SSH is a secure and convenient method for automating scripts on remote servers. On UNIX and Linux machines, setup of SSH is almost trivial; however, on Windows it is more challenging. PuTTY's plink" command can be used to automate SSH actions on Windows. "plink" has some specific initialization requirements on Windows machines to make it usable from the DPX script interface. This article covers how to use the Windows command "plink", which is included in the PuTTY suite of utilities. This is not meant to be a comprehensive review of "plink" use. It specifically covers how to enable required host keys for use with the DPX script engine. "

Step By Step

PuTTY is a freely available third party SSH client for Windows platforms. At the time of this writing, PuTTY is available at:

Catalogic Software does not provide technical support for third party executables. Use of third party executables is at your own risk.

"plink.exe" can be used in a Windows batch script to automate running remote scripts through SSH. This is especially helpful with automating NetApp operations and triggering additional scripts on UNIX and Linux hosts. A typical command looks like this:

plink -ssh -l root -pw "password" host-name command

A more specific example is:

plink -ssh -l root -pw "password" "reboot"

On compatible UNIX/Linux systems, this command causes the remote machine at address to immediately reboot.

When you first run plink from the Windows command line to a new host, a message similar to the following appears:

The server's host key is not cached in the registry. You
have no guarantee that the server is the computer you
think it is.
The server's rsa2 key fingerprint is:
ssh-rsa 768 d1:1a:29:c0:6d:71:db:3b:36:7b:c1:01:b5:da:ca:d8
If you trust this host, enter "y" to add the key to
PuTTY's cache and carry on connecting.
If you want to carry on connecting just once, without
adding the key to the cache, enter "n".
If you do not trust this host, press Return to abandon the
Store key in cache? (y/n)


This is an interactive prompt that you cannot get around. If you select 'y', a host key is cached in the Windows registry, and for this host the key fingerprint question is not asked again. If you select 'n', the key is not cached, and this question appears each time you try to connect to this host.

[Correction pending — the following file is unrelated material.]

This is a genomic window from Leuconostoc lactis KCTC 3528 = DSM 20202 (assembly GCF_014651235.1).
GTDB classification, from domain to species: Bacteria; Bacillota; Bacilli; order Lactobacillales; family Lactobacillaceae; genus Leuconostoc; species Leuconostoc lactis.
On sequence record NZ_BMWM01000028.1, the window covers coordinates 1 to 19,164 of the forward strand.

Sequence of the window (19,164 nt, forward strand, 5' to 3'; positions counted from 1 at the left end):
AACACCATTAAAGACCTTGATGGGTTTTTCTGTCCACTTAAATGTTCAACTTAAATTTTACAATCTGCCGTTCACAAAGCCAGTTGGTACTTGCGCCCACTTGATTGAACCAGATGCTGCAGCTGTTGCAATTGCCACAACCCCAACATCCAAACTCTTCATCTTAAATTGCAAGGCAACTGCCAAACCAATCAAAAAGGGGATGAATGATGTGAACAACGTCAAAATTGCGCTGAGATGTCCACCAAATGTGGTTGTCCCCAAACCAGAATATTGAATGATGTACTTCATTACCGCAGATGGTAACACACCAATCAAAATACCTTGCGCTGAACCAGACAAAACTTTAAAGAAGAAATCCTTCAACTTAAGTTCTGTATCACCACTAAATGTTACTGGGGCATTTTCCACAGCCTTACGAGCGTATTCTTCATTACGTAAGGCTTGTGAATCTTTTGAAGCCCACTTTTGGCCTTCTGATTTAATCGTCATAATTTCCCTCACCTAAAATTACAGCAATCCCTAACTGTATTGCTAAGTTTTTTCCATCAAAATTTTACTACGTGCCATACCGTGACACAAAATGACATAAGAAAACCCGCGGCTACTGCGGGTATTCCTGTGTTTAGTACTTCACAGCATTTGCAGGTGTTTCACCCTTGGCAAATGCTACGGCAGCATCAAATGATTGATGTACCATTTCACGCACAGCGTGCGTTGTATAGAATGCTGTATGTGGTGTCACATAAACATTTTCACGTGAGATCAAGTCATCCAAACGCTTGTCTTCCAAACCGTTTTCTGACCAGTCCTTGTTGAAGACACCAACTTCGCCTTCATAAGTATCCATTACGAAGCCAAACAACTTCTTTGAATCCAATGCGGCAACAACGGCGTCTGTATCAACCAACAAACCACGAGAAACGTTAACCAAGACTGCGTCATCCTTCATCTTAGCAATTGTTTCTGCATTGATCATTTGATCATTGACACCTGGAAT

"plink" caches these host keys in the user's profile within the HKEY_CURRENT_USER registry. This area of the registry is specific to the current login; it persists between login sessions, but these values are not shared with other users of the system.

This is where the issue exists. The default account used for DPX is 'Local System account.' Review this setting by going to the Windows service manager. In the service manager, find the cmagent service, right-click and select properties, and then review the "Log On" tab. For DPX to use plink effectively, a host key must be cached within the HKEY_CURRENT_USER registry for the indicated cmagent service login account. The problem is that 'Local System account' has no direct way to log into the console and easily seed these values.

Two possibilities exist:

  • Create an administrator account which has full access to all the local machine hardware and supported application interfaces
  • Use "Local System account"

In general, the easier method is to create an administrator account which has full access to all the local machine hardware and supported application interfaces. A local machine administrator or a domain administrator account typically works, although any account suffices if it has the necessary permissions for DPX backup and restore operations to work properly. Once the account is created, do the following:

    1. Go into the Windows service manager and change the DPX services (especially cmagent) to use this new account. Test a data protection job to ensure that this account works for DPX.
    2. Log in under this account and bring up a command shell. For each host you need to connect to, invoke "plink -ssh user@host-name", and when prompted about the key fingerprint, answer 'y' to cache the value. No other commands are needed; you can exit any interactive shells that are invoked.

    The necessary values are cached in: